The Articles of Incorporation for some community associations provide, as allowed by law, that any action that may be taken at a meeting of the association may be accomplished without a meeting if a consent in writing setting forth the action to be taken is signed by members having not less than the minimum number of votes necessary to authorize the action at a meeting at which all members entitled to vote were present and voted. In other words, absentee ballots (or more properly in this context, written votes) may be used without a meeting. All that is necessary is that the association receive back from the members enough written votes to constitute the majority necessary to pass the issue if all members had voted. This can be somewhat deceptive; an example may help.

For example, assume a community association proposes an amendment to its bylaws, the bylaws provides for amendment by a simply majority of members present and voting at a meeting at which a quorum is present, the quorum requirement is 20%, and the association has 100 members. If an actual meeting were called to consider the amendment, the measure could pass by the approval of as few as 11 members of the association: if 20 members are present, the association has a quorum. Of those 20 members present, 11 constitute a simple majority.

On the other hand, if the same community association tries to pass the amendment by written vote without a meeting, the law requires that the amendment be approved by the requisite majority as if all members were present and voted. In this instance, the amendment would require the return of 51 ballots to be passed, because 51 members constitute a simple majority of the total of 100 members.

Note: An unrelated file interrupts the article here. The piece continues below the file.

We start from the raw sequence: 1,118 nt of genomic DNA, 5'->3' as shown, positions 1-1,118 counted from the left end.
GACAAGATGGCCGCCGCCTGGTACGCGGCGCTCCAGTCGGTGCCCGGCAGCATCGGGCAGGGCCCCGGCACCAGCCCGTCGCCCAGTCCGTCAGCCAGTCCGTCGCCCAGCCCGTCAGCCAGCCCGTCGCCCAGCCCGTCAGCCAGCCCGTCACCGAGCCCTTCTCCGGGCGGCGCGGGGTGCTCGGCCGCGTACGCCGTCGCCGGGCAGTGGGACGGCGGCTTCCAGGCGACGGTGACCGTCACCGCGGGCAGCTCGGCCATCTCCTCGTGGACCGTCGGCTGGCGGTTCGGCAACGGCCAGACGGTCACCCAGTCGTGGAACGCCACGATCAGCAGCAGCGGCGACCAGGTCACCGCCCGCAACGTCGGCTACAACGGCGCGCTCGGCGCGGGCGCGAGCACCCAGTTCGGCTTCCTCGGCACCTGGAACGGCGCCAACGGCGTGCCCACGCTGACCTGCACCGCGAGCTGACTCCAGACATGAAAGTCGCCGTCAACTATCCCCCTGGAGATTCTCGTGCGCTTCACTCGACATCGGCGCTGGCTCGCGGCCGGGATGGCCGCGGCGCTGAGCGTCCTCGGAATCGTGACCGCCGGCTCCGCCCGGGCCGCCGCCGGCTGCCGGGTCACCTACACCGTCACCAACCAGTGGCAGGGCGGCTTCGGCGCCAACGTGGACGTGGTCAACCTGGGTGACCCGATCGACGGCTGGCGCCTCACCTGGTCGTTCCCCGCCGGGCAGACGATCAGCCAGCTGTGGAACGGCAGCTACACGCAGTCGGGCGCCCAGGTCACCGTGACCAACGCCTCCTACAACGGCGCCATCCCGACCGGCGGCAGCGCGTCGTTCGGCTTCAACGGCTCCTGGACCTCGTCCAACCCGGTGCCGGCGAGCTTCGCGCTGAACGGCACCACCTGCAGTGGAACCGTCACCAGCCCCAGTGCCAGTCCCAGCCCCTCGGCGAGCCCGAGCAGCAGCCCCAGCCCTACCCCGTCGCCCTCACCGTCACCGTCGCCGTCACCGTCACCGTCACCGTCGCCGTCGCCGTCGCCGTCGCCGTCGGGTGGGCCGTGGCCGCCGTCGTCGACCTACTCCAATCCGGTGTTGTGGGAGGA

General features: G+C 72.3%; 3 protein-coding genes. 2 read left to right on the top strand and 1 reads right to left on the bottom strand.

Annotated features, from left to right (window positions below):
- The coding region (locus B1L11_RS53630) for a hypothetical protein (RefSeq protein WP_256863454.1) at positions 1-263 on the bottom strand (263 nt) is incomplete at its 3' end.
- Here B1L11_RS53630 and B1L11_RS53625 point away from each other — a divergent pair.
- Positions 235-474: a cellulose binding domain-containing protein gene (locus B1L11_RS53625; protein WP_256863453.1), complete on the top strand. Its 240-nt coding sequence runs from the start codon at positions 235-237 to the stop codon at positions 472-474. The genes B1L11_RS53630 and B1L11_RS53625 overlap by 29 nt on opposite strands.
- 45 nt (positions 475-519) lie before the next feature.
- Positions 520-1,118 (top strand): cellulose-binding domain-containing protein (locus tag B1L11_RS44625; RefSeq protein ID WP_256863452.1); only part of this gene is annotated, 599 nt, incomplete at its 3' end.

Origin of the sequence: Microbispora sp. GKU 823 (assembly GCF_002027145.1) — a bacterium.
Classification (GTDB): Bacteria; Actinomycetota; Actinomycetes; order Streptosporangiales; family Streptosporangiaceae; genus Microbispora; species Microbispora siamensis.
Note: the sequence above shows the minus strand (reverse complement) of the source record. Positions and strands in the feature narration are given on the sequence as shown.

Having digested all of the above, how does this apply in today's digital, electronic world? Can members provide proxies and written votes electronically? Can an association conduct its elections by electronic means? The answer to this question is a qualified "yes."

The Uniform Electronic Transactions Act became the law in Michigan on October 16, 2000. The act provides for completion of most transactions by electronic signatures and maintenance of electronic records. A transaction is an action or set of actions occurring between 2 or more persons relating to the conduct of business, commercial, or governmental affairs. An electronic record is a record created, generated, sent, communicated, received, or stored by electronic means. An electronic signature is an electronic sound, symbol, or process attached to or logically associated with a record and executed or adopted by a person with the intent to sign the record.

The act applies to transactions between parties, each of which has agreed to conduct transactions by electronic means. Whether the parties have so agreed is determined from the circumstances surrounding the transaction, including the parties' conduct. If a law requires there to be a writing as a part of the transaction, the act says the requirement is satisfied if an electronic record capable of retention by the recipient is made at the time of the receipt. If a law requires a signature, the act says an electronic signature satisfies the law.